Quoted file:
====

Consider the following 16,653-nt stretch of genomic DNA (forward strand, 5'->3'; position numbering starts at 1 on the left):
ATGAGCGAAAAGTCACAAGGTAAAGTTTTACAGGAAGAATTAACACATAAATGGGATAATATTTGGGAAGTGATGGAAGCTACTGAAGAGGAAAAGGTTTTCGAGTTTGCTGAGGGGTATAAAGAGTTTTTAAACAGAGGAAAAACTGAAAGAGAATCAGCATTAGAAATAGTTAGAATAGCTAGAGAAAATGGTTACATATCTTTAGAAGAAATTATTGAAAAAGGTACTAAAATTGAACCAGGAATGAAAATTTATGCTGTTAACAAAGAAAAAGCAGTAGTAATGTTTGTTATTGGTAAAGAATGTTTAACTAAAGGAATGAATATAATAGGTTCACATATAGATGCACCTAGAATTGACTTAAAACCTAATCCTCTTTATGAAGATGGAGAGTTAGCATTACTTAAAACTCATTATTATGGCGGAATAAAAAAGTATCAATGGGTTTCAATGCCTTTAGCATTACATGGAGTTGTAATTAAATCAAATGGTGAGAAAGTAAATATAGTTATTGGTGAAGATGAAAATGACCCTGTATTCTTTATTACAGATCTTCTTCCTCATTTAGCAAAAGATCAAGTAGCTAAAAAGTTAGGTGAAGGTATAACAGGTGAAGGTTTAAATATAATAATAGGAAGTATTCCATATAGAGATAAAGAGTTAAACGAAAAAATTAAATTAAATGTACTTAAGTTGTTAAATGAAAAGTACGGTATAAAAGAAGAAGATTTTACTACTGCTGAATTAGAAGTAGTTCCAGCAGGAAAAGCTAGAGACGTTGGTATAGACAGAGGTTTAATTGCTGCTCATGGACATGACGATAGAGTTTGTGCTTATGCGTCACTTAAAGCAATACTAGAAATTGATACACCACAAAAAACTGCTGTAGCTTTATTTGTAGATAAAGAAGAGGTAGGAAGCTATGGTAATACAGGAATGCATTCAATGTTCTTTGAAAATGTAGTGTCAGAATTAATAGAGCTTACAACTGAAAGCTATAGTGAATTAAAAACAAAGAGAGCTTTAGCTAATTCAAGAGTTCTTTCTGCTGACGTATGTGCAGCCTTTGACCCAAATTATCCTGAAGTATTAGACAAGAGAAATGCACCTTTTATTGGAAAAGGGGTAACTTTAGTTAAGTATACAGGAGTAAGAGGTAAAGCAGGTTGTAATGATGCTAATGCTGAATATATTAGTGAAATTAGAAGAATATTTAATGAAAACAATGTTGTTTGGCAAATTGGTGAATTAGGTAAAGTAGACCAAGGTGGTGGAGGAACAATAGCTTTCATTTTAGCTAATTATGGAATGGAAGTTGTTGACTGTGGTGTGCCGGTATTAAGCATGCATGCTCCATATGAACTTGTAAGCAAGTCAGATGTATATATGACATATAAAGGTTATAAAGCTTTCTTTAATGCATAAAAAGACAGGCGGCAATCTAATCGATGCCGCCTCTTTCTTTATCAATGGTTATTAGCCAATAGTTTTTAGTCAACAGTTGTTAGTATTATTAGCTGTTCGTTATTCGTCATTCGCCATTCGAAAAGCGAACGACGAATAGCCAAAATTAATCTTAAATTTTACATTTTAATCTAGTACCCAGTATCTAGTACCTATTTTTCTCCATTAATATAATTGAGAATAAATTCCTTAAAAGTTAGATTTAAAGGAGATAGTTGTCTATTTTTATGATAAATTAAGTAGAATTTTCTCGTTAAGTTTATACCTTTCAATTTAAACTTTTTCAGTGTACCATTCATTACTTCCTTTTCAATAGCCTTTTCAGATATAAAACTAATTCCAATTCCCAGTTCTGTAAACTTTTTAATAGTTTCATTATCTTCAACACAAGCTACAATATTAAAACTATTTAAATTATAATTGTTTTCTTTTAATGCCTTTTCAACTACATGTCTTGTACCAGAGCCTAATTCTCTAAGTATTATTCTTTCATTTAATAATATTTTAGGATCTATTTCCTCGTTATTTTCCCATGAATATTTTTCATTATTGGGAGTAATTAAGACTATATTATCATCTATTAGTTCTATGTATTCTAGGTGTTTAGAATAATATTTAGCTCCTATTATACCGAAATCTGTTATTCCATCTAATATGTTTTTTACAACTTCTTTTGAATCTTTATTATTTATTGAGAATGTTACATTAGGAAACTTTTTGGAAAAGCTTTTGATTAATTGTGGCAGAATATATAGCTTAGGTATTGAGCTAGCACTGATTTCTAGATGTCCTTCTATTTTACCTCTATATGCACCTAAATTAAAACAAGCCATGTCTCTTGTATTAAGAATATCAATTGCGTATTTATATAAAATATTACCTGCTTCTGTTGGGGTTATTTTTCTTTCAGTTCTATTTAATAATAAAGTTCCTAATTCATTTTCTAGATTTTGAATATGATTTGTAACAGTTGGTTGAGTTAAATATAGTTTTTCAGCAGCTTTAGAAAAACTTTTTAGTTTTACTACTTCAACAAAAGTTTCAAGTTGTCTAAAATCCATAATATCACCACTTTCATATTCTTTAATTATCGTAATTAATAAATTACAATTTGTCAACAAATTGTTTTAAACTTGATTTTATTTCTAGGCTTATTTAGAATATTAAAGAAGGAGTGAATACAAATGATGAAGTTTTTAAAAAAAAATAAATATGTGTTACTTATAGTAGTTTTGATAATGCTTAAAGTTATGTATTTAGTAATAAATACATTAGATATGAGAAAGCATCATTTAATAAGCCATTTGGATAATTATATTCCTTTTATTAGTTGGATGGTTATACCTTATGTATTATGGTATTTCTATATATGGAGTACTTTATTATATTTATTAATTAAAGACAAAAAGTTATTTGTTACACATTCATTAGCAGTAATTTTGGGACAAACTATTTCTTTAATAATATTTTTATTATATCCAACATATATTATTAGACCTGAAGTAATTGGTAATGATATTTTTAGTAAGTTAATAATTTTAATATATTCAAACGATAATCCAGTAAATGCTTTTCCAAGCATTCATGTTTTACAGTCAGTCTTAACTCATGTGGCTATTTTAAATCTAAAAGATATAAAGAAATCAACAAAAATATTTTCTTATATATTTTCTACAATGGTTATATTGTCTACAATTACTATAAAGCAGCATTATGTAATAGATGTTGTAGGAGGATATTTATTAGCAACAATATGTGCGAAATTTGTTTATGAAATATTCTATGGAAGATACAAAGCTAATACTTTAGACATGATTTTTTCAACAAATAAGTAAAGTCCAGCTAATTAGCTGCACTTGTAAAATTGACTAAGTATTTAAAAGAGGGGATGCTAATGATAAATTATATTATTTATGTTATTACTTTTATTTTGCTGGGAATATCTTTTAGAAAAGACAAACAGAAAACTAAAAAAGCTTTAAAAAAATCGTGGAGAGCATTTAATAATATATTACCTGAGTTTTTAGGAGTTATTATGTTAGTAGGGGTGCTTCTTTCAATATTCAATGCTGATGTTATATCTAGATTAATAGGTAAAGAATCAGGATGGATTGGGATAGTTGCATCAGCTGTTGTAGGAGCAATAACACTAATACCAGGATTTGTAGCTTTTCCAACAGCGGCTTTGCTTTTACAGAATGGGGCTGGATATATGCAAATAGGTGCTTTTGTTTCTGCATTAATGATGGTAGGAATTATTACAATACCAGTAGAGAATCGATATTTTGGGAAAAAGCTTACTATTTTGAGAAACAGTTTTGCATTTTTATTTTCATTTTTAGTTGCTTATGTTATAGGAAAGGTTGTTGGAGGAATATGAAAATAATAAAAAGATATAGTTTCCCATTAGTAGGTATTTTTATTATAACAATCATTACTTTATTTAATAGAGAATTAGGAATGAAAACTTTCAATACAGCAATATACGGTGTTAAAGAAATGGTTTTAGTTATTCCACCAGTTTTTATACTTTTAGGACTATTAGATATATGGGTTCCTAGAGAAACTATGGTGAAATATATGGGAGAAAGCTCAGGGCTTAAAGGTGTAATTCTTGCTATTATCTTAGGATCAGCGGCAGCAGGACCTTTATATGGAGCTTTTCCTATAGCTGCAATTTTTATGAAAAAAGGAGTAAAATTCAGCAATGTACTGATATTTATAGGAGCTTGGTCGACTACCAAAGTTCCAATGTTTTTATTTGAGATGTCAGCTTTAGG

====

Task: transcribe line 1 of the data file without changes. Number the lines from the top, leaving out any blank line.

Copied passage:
Consider the following 16,653-nt stretch of genomic DNA (forward strand, 5'->3'; position numbering starts at 1 on the left):